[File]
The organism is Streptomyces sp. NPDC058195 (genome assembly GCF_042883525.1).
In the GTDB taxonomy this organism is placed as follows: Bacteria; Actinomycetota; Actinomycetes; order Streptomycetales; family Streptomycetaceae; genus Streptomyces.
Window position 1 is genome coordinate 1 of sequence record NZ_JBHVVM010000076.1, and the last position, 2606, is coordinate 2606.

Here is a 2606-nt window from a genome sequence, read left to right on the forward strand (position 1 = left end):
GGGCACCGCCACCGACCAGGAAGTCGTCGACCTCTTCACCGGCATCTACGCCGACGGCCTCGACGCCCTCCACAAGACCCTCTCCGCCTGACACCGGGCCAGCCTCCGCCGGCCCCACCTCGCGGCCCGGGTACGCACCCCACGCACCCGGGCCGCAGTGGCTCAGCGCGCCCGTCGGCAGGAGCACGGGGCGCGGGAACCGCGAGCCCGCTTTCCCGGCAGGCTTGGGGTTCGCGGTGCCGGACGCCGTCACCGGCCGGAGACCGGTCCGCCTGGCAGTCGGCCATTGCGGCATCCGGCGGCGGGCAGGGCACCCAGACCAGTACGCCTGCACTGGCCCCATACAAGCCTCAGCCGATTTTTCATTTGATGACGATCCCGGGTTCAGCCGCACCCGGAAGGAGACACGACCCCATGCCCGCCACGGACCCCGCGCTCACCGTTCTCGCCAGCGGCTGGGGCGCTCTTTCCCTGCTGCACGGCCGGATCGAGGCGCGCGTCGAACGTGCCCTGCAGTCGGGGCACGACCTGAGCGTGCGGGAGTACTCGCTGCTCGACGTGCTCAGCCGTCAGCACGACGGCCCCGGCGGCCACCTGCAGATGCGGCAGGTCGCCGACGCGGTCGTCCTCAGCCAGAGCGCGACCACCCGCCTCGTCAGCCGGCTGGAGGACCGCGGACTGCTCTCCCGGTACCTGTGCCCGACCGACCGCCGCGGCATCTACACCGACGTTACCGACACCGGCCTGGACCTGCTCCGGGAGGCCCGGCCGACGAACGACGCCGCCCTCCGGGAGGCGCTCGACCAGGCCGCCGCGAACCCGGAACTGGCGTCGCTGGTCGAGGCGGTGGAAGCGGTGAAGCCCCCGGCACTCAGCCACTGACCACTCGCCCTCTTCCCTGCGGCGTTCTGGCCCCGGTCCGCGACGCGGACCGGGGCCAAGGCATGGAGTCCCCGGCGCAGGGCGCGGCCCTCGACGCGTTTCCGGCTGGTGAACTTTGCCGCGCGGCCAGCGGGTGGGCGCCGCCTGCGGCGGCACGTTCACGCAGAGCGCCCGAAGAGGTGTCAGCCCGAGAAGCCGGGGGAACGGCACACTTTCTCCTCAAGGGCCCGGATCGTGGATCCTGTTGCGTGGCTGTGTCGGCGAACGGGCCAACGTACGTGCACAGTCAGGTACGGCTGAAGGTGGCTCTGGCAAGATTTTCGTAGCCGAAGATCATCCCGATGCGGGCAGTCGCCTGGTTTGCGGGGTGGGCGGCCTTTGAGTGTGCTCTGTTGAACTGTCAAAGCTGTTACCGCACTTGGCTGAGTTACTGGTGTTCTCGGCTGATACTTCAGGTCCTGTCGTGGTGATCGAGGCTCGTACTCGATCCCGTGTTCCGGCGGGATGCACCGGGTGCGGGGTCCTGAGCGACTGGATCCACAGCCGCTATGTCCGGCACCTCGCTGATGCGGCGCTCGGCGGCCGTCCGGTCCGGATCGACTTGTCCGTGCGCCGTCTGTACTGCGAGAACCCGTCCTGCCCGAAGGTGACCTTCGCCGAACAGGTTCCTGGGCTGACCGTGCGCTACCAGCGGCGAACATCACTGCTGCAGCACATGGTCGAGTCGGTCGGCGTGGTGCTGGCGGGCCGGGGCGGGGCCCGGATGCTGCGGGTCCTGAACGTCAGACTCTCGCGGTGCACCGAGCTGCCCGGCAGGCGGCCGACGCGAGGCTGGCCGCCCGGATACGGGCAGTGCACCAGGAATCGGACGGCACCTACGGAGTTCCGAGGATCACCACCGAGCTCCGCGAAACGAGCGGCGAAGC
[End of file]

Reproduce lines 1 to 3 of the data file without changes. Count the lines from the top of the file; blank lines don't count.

The organism is Streptomyces sp. NPDC058195 (genome assembly GCF_042883525.1).
In the GTDB taxonomy this organism is placed as follows: Bacteria; Actinomycetota; Actinomycetes; order Streptomycetales; family Streptomycetaceae; genus Streptomyces.
Window position 1 is genome coordinate 1 of sequence record NZ_JBHVVM010000076.1, and the last position, 2606, is coordinate 2606.